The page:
Lasell had sponsored two trips to Uganda in the past two years.

October 23, 2014

The Council for Higher Education Accreditation (CHEA) and the Presidents' Forum this week released a policy report that explores the potential for an external quality review process for "non-institutional" providers in higher education. This emerging field include companies and nonprofits that offer courses, modules or badges. Most of this sector is online, non-credit and low-cost.

The two groups last year formed a commission to look at options for quality assurance in the space. The commission's report describes three possibilities: a voluntary, cooperative effort by providers; a voluntary service offered by an existing third-party association; or a new external group created for this purpose.

"The commission calls upon the postsecondary education community to seize this moment as a critical time to consider development, adoption and extension of new approaches that address the need for institutional and organizational quality review," the report said.

October 23, 2014

Towson University has suspended Rabbi Barry Freundel from his faculty position, following his arrest on charges of secretly recording women as they bathed in a Jewish ritual bath at the synagogue he led in Washington, The Baltimore Sun reported. The university acted amid reports that he took some Towson students to the synagogue and fears that he may have engaged in inappropriate activity with them. Fruendel has entered a plea of not guilty but has not commented on the charges.

 

October 23, 2014

Japan's government is starting a grant program that will provide support for up to 10 years for 37 universities in the country to seek to become more globally competitive, The Japan Times reported. Thirteen of the universities are being urged to develop plans to reach the global level of Harvard University or the University of Oxford. The other universities are being encouraged to improve, but without those aspirations. The funds will be used to recruit more faculty and students from outside Japan, and to boost rankings.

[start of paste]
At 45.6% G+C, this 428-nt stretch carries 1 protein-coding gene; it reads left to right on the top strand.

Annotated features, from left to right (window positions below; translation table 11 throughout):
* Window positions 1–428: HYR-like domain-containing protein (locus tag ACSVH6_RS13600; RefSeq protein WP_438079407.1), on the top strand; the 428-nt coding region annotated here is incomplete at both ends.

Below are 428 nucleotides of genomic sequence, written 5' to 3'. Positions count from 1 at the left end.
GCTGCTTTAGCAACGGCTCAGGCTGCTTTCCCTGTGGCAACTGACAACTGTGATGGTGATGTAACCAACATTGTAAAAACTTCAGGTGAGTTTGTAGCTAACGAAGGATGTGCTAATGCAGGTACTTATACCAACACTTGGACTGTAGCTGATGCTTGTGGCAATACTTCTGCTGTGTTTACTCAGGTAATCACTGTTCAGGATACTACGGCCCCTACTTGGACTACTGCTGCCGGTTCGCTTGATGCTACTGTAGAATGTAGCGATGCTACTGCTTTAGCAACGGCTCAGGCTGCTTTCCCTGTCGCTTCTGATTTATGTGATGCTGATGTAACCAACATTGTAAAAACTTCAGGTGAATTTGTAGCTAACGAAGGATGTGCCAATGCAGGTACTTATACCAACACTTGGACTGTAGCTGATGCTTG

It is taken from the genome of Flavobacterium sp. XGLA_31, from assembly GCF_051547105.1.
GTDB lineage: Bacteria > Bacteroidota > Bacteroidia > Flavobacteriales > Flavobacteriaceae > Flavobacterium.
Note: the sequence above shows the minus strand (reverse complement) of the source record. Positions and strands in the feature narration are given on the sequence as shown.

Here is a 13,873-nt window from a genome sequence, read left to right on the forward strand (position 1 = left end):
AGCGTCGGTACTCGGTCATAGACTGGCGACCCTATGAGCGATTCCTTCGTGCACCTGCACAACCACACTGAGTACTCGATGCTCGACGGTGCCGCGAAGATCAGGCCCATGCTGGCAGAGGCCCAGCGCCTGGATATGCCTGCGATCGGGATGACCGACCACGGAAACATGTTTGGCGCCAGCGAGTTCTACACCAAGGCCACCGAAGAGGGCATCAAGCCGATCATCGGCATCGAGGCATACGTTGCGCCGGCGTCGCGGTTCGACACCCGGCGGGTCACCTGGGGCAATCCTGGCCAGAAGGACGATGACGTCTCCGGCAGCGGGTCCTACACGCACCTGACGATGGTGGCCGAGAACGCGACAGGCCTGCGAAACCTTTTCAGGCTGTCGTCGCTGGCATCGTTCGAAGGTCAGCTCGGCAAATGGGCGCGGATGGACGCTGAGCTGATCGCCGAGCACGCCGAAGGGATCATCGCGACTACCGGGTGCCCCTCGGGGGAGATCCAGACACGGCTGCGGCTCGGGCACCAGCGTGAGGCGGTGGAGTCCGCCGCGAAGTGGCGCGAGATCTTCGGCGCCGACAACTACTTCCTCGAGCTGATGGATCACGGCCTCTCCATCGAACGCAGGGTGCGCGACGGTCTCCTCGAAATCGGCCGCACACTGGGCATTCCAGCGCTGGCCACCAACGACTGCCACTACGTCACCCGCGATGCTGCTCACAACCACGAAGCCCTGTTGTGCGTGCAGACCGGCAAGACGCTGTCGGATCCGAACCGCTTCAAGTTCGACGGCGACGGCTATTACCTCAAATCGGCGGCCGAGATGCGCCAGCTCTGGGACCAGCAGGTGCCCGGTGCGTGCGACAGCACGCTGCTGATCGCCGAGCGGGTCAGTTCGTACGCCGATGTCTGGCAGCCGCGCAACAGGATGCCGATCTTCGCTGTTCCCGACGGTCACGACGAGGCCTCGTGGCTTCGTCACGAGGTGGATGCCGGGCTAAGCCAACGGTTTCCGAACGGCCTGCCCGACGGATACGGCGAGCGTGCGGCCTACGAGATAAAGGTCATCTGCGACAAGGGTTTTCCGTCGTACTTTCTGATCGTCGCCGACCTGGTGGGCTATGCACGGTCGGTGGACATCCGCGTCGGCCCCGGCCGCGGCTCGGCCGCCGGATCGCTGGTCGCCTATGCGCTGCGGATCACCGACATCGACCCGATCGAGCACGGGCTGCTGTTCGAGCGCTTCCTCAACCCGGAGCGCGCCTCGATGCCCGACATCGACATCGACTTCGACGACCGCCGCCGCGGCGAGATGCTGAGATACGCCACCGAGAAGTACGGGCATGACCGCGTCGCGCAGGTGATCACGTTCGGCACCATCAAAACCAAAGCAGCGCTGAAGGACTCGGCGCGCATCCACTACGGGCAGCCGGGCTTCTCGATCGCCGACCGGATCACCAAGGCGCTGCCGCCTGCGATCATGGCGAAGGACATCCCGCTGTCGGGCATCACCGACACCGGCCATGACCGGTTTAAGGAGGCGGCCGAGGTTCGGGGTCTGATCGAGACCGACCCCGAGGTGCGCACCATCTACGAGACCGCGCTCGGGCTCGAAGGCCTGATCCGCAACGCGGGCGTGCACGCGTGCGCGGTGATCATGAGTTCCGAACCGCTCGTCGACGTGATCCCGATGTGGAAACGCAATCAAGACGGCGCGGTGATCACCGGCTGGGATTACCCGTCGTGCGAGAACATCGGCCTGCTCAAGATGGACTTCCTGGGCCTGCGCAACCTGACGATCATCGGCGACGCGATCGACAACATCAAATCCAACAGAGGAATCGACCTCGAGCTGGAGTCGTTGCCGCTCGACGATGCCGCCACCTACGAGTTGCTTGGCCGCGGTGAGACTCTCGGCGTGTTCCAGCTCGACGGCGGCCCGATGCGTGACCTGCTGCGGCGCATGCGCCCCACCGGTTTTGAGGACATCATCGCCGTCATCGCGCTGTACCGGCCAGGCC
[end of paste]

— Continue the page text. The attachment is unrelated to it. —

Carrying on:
October 23, 2014

In today's Academic Minute, Phillip Sponenberg, professor of pathology and genetics at the Virginia-Maryland Regional College of Veterinary Medicine at Virginia Tech, profiles the issue of domestic extinction. Learn more about the Academic Minute here.

 

October 22, 2014

More than 1,000 people have signed a letter opposing the appearance today of George Will, the nationally syndicated columnist, at Miami University in Ohio. The university is standing by the appearance, citing free speech grounds, but critics cite a controversial column Will wrote casting doubt on the movement to prevent sexual assaults on campus. The column was widely condemned by advocates for women who have been sexually assaulted for the way it criticized campus efforts to prevent and punish assaults, and for how it characterized those who have reported assaults. A line that caused particular anger said that such efforts "make victimhood a coveted status that confers privileges."

In another phrase that outraged many, he referred to the "supposed campus epidemic of rape, a.k.a. 'sexual assault.'" A statement on the Miami women's and gender studies program page on Facebook says: "The Miami I believe in is committed to creating a welcoming and safe environment for all of our students. I am disappointed that a speaker who clearly does not respect women, or take the issue of sexual assault seriously is being given a platform to speak, particularly because such inflammatory rhetoric has the potential to revictimize and retraumatize our students. This is not acceptable."

Scripps College revoked an invitation to Will over the column.